To compound the collective destinies of the pen professionals is the deeply incapacitated Nigerian Union of Journalists (NUJ) which had often been embroiled in long internecine wars on many fronts. Of course, not too much should be expected from a body that could not hold a voice for its members in times of peace, talk less in “war time”. The consequence is that journalists often literally come across as sheep without shepherds, left to the mercy of the overarching employers, hostile working environment and unappreciative people whom they serve.
Daily reports of the covid-19 pandemic are replete with horrendous challenges which journalists are facing bordering on security harassment, judicial intimidation, censorship and of course, exposure to contraction of the disease itself. This is gory tale is not only peculiar to Nigeria, but appears to be a trend in many African countries. From Tholi Totali Glody, reporter in Alfajari TV in DR Congo, Julius Ocungi of Uganda Radio, and Kufre Carter a sports presenter with XL 106.9 FM in Uyo, Akwa Ibom, in Nigeria; it has been the same tale of security harassment, judicial intimidation, censorship and mob action.
The cases of physical violence and intimidation had even been compounded by attempts to restrict access of journalists to certain high level government authorities. Nigeria and Liberia have devised clever means of denying access of Journalists to President’s office; limiting it to handful of media outlets that are mostly controlled by government.
In Cote D’Ivoire, two journalist were fined 5 million CFA each for reporting that there were two coronavirus cases in Abidjan prison which government described as fake news. Much as many journalists have also seen the bad effect of fake news, but some are quick to point to the fact that the novelty of the disease, it effects and pattern of spread, even to medical experts, have left a lot to conjectures and speculations which many journalists fall for.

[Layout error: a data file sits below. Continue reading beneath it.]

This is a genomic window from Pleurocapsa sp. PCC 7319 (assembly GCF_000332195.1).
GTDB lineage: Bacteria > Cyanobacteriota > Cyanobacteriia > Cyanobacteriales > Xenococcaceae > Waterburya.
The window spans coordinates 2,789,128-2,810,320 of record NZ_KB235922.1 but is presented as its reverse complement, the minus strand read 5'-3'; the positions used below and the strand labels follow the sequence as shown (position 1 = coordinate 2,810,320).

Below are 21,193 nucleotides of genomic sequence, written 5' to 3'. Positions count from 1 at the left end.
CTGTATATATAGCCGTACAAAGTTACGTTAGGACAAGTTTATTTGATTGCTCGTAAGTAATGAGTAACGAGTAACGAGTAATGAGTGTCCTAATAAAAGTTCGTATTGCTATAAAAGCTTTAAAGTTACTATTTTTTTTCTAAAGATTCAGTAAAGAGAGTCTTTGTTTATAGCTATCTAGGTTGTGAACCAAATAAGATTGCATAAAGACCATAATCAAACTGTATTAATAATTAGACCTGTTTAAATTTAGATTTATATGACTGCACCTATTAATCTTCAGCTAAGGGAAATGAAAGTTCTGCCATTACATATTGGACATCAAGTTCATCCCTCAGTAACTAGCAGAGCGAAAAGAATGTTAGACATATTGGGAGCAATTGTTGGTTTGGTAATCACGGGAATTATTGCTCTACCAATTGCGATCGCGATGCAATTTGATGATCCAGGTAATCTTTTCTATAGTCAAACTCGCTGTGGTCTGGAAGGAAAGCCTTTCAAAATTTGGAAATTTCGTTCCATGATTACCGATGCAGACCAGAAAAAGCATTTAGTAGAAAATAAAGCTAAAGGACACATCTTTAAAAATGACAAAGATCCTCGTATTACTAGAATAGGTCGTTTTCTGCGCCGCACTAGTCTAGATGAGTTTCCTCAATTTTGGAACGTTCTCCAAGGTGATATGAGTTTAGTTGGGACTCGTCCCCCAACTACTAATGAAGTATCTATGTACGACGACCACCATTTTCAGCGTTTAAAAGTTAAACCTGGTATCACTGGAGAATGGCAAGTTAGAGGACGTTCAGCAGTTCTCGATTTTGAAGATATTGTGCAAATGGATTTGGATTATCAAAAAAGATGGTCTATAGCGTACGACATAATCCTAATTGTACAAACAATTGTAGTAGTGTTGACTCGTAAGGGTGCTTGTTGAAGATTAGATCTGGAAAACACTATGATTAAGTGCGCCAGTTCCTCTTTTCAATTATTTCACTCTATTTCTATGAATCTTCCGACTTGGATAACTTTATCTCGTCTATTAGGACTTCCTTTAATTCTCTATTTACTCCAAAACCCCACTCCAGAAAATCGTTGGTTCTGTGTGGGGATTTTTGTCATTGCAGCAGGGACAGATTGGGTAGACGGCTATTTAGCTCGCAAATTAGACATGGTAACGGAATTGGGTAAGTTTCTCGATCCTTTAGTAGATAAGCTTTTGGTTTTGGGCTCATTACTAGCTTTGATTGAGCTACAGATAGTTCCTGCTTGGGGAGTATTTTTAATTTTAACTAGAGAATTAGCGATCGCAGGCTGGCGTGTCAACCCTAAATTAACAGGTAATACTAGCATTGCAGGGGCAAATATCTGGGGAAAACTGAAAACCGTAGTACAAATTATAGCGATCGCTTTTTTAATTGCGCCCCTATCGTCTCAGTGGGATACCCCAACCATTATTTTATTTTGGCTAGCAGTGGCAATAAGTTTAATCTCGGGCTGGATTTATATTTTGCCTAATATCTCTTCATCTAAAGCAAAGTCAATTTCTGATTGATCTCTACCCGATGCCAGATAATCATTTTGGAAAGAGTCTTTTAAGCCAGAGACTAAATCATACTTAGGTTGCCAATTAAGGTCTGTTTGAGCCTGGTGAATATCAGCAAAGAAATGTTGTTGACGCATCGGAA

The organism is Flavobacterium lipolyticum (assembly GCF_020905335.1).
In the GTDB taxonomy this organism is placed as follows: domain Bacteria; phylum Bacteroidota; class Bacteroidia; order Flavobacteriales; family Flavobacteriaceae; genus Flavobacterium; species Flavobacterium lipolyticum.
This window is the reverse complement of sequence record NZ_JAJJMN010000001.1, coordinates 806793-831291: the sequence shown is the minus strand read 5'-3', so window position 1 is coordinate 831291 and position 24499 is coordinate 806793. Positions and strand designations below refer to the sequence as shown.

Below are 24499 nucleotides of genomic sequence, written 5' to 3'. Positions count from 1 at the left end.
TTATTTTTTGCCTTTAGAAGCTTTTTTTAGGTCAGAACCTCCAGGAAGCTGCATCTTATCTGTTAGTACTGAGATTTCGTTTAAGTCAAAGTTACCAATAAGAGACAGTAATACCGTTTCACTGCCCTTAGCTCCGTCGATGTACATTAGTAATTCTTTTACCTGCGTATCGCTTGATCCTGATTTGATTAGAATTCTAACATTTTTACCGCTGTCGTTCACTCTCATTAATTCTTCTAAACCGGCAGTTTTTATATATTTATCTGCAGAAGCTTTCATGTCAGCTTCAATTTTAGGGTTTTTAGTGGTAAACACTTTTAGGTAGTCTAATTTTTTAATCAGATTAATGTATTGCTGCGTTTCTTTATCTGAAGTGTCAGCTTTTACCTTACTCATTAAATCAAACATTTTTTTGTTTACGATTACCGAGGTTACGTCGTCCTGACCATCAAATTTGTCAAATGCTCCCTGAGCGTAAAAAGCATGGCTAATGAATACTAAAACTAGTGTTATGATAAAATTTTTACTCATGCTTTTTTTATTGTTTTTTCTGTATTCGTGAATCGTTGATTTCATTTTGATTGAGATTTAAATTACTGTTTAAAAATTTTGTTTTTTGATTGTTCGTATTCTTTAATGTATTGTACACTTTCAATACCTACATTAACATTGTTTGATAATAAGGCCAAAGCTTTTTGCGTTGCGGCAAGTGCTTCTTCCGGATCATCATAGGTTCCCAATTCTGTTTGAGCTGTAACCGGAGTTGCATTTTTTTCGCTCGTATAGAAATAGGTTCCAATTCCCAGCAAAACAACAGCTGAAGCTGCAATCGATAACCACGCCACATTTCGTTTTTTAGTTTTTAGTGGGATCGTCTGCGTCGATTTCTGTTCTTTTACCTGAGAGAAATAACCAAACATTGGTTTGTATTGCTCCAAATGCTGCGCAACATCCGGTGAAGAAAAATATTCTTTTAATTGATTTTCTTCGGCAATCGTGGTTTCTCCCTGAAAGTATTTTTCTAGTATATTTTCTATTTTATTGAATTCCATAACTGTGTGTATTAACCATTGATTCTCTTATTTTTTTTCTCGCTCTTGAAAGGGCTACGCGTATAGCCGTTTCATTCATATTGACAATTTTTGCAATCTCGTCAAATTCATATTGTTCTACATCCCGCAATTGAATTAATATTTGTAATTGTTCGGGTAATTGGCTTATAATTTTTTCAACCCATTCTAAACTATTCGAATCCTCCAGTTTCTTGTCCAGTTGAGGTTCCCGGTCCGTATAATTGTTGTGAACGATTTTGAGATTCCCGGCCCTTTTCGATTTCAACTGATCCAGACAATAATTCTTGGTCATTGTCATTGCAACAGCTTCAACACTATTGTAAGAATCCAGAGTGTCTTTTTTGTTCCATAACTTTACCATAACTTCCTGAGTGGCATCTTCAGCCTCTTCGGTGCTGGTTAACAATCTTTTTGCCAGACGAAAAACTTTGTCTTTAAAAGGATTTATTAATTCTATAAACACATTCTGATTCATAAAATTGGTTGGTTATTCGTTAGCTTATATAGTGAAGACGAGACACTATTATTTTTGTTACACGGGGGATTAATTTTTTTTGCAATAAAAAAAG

Sadly in Nigeria, as the coronavirus continued to rage, there had not been any strong advocate for the journalists to be protected from the highlighted evil forces. This writer curiously watched the euphoria and praises that followed several concerted efforts to palliate health workers as first line service providers with no mention of journalists. For instance, the insurance industry captured the mood of the times on the news media by disclosing it had set aside life insurance policies worth a whopping sum of N7 billion free insurance for health workers while journalists who report the relief are themselves left in the lurch.
However, In the face of this neglect, one must give adulation to a few individual media friendly personalities who have been touched by the plight of pen pushers and as such risen sucour to them. The truth is that the gesture still remains like dropping a tea spoon of water inside the ocean.
In concluding, I must not remiss in pointing out that journalists are among the foremost stakeholders in this covid-19 emergency and their roles must be fully recognized and motivated by government and well meaning individuals morally and materially. Suffice it to point out that even with the on-going lockdown, the radio and television stations are on while newspapers are being published and circulated unfettered. News reports also keep bursting on the social media.
There is no doubt that at the backside of those reports are humans who also have flesh and blood that we all have to care for.
-Tope Adaramola is a PR Professional